There are different types of editing, requiring different levels of effort. Copy editing is less time-intensive than developmental or substantive editing, which can verge into rewriting and ghostwriting. The simple spotting and fixing of typos is proofreading, not editing. I believe that some editors base their charges on length, and some on an hourly rate, but in either case it comes down to a simple equation: bigger books cost more because they take much longer.

Non-fiction doesn’t take as long, because there is no questioning of plot connections, character development, and so on. The only overall question is what to leave in or remove. The bigger the fiction book, the more story issues the editor must keep straight in his or her mind. It can be an exhausting task, slowing the process by the constant need to refer back to previous material. But whatever the content: the longer you rambled on, the more this is going to set you back.

One misconception is that an editor can provide a reliable cost estimate based upon the first chapter or so. That is unrealistic, especially with fiction, because in order to provide a fair estimate, I at least must see the entire ms. If the entire ms does not yet exist, I can’t give an estimate. And if the author is planning on another large round of post-editing revisions, the author will be wasting his or her money on editing that involves actual changes to the ms, because if I’m asked to do it again, I will provide a new estimate for that service. And if the end result will not reflect my own best work, I will ask not to be acknowledged in the back matter. If your editor pulls an Alan Smithee of this sort, it should signal to you that you made a very bad decision at some point, kind of like when a doctor discharges you from the practice after repeated disregard for his or her advice.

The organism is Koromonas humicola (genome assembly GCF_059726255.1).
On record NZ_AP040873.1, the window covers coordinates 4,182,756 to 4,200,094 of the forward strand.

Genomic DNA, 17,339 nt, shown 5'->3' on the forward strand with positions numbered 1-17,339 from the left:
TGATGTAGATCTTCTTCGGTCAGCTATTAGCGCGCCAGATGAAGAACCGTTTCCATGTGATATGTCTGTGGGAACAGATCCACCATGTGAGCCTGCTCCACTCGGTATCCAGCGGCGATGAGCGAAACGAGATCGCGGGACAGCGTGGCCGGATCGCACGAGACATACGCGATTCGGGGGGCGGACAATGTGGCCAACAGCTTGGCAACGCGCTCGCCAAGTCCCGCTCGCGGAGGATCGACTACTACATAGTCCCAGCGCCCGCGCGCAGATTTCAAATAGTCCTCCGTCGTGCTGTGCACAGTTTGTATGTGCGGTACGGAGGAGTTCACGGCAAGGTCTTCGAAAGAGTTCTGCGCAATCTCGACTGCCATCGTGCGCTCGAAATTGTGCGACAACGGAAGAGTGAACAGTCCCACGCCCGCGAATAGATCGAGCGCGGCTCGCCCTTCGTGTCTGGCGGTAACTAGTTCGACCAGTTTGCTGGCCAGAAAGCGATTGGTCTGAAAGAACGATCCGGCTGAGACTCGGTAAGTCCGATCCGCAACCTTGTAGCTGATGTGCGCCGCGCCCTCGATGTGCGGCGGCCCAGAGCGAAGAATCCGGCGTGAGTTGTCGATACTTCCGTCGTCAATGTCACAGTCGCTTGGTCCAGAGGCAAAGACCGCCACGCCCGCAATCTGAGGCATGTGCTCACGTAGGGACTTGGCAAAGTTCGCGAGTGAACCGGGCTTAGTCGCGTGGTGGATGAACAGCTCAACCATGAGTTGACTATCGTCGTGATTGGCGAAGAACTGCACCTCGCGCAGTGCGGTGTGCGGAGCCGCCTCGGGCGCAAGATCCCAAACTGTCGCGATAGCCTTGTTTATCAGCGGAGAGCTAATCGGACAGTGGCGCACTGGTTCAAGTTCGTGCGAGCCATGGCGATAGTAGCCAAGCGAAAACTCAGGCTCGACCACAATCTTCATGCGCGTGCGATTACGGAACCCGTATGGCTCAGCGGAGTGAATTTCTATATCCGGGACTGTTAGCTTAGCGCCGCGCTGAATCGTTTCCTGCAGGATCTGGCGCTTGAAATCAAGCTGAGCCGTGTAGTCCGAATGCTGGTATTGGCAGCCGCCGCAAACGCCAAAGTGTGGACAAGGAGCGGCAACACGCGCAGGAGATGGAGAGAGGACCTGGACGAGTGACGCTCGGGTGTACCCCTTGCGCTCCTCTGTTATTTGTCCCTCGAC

In developmental or substantive editing of fiction, I often find that the ms is not quite ready for the red pen, but is ready for developmental feedback. I believe that serious plot problems are best repaired through the author’s own creativity. It is his or her book, the project of the author’s mind and inspiration, and not mine. I don’t belong in the spotlight and I don’t want to butt into it. If I was helpful, I enjoy a mention in the acknowledgements, provided my pen name is spelled correctly. That and the check are all I get or expect, and not until I have done my work.

Oh, it’s possible that I could invest all that effort reading and feedbacking, then have the author quit on me. Risks of the trade. The alternative would be a reading fee, which I find unpalatable. The road to scams is paved with reading fees. Unless someone asks for that up front–“How much would you charge to read this and comment only?”–I’m not doing it. What happens between first contact and the author’s agreement to engage me is marketing, and authors shouldn’t have to pay for other people’s marketing unless said authors ask to, eyes open.